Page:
The aim of the present study was to investigate whether or not the new concept of remission in the treatment of schizophrenia is of importance for functional outcome. The hypothesis was that patients having attained remission would function at a higher level and have a lower care requirement than those who had not attained remission.
Materials and methods
Remission is defined through the application of the Positive and Negative Syndrome Scale (PANSS) instrument whereby none of the eight chosen items, representing core symptoms, should be found to present a value exceeding 3 points. The utility of attaining the severity criteria for remission, or not, was examined with regard to activity of daily living (ADL) ability, establishment of social functioning and social network, and amount of health care and community support that the patient consumed. Two hundred and forty-three patients were examined, of whom 93 patients (38%) had attained remission and 150 patients (62%) had not. The present patient population, consisting of 50% of all available patients with schizophrenia spectrum disorder within a homogeneous catchment area in NU Health Care, western Sweden, meeting the right diagnostic criteria, were in their habitual condition and were unaffected by any other functionally debilitating disorder, in particular dementia. As a control patients diagnoses were used as the independent variable to exclude that they better explain outcome than remission.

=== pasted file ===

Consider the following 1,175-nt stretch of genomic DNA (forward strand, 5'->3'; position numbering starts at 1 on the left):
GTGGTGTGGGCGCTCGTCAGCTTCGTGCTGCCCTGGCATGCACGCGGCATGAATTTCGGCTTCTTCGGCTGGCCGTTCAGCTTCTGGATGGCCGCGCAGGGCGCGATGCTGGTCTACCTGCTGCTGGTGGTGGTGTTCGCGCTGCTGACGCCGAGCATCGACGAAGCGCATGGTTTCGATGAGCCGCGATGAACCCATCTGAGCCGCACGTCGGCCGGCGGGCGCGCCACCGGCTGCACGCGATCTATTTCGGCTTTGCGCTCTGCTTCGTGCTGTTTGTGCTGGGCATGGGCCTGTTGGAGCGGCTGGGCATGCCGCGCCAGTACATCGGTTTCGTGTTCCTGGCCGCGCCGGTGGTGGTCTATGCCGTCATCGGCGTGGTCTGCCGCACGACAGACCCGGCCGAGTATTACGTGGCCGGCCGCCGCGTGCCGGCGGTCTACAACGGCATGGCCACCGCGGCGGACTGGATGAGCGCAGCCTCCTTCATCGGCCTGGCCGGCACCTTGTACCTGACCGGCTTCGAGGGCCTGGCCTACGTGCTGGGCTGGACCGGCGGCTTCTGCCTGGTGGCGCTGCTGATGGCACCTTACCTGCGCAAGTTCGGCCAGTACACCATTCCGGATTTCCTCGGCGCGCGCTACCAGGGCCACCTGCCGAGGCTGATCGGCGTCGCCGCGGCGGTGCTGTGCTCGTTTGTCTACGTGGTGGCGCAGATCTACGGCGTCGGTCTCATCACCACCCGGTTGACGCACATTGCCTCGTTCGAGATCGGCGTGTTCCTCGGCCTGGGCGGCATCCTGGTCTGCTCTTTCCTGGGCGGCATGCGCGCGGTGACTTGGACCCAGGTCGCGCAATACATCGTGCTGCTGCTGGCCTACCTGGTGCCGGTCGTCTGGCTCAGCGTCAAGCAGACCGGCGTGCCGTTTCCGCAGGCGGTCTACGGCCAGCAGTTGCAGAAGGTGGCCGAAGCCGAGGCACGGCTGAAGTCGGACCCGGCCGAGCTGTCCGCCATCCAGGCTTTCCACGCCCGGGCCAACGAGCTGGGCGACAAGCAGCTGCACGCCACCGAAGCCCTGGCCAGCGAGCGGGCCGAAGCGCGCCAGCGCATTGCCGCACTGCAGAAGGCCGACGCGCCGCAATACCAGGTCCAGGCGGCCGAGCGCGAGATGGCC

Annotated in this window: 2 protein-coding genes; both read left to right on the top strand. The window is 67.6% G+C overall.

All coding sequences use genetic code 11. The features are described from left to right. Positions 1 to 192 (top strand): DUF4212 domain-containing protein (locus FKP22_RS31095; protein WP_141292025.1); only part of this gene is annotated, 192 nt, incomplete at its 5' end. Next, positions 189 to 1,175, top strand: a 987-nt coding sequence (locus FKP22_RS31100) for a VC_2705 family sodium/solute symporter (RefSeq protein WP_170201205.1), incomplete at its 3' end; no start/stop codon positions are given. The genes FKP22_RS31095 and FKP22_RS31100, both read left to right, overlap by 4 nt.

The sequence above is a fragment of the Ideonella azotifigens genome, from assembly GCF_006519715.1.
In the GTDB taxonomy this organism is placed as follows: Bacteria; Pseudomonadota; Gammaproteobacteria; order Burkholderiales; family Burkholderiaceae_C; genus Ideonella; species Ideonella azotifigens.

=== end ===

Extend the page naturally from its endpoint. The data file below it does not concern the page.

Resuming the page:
It was found that patients that attainted the specified remission criteria showed a significantly superior outcome in all assessed areas with regard to activity of daily life, social functioning in society and consumption of health care. Remission patients functioned more effectively in social contexts in association with superior education, more often had occupations, possessed more established social networks and were more likely to be found living under family-like conditions. They exhibited a lower need for support in order to fulfill their everyday activities. Also, patients in remission required markedly less health care resources, both in the form of psychiatric treatment and community habitation support. In contrast diagnoses only made difference in 4 of 14 outcome parameters.
The results suggest that the concept of remission has important implications for the treatment of patients with chronic psychosis. One possible conclusion is that if more patients attain remission, the patient's and society's burden resulting from the illness will decrease.
2007. Vol. 93, no 1, 160-168 p.
Remission, Patients with schizophrenia, Daily living, Social functioning, Health care